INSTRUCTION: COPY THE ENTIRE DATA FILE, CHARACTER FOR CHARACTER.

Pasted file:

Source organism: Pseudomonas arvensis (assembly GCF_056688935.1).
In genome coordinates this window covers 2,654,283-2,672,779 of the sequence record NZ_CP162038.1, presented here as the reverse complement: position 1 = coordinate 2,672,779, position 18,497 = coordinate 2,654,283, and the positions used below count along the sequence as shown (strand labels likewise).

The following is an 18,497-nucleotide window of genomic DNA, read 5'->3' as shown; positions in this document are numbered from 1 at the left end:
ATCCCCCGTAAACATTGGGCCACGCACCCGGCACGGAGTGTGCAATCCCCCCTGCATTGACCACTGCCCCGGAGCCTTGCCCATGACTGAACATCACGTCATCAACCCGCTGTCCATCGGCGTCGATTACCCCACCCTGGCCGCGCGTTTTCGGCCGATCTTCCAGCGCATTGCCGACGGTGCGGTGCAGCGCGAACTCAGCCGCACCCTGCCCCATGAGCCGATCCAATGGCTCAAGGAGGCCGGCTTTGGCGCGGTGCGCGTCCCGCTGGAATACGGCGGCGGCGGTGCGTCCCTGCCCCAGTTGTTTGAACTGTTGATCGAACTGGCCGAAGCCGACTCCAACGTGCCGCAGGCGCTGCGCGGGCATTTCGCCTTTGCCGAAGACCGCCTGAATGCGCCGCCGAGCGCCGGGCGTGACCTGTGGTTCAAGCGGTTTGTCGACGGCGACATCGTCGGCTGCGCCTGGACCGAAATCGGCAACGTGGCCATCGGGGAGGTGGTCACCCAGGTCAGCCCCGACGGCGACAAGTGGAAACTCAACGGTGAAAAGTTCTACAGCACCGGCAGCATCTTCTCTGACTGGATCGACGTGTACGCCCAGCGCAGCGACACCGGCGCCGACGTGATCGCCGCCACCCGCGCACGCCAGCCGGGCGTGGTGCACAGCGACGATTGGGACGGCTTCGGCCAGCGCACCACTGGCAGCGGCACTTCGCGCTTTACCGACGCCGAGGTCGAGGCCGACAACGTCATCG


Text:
Source organism: Pseudomonas arvensis (assembly GCF_056688935.1).
In genome coordinates this window covers 2,654,283-2,672,779 of the sequence record NZ_CP162038.1, presented here as the reverse complement: position 1 = coordinate 2,672,779, position 18,497 = coordinate 2,654,283, and the positions used below count along the sequence as shown (strand labels likewise).

The following is an 18,497-nucleotide window of genomic DNA, read 5'->3' as shown; positions in this document are numbered from 1 at the left end:
ATCCCCCGTAAACATTGGGCCACGCACCCGGCACGGAGTGTGCAATCCCCCCTGCATTGACCACTGCCCCGGAGCCTTGCCCATGACTGAACATCACGTCATCAACCCGCTGTCCATCGGCGTCGATTACCCCACCCTGGCCGCGCGTTTTCGGCCGATCTTCCAGCGCATTGCCGACGGTGCGGTGCAGCGCGAACTCAGCCGCACCCTGCCCCATGAGCCGATCCAATGGCTCAAGGAGGCCGGCTTTGGCGCGGTGCGCGTCCCGCTGGAATACGGCGGCGGCGGTGCGTCCCTGCCCCAGTTGTTTGAACTGTTGATCGAACTGGCCGAAGCCGACTCCAACGTGCCGCAGGCGCTGCGCGGGCATTTCGCCTTTGCCGAAGACCGCCTGAATGCGCCGCCGAGCGCCGGGCGTGACCTGTGGTTCAAGCGGTTTGTCGACGGCGACATCGTCGGCTGCGCCTGGACCGAAATCGGCAACGTGGCCATCGGGGAGGTGGTCACCCAGGTCAGCCCCGACGGCGACAAGTGGAAACTCAACGGTGAAAAGTTCTACAGCACCGGCAGCATCTTCTCTGACTGGATCGACGTGTACGCCCAGCGCAGCGACACCGGCGCCGACGTGATCGCCGCCACCCGCGCACGCCAGCCGGGCGTGGTGCACAGCGACGATTGGGACGGCTTCGGCCAGCGCACCACTGGCAGCGGCACTTCGCGCTTTACCGACGCCGAGGTCGAGGCCGACAACGTCATCG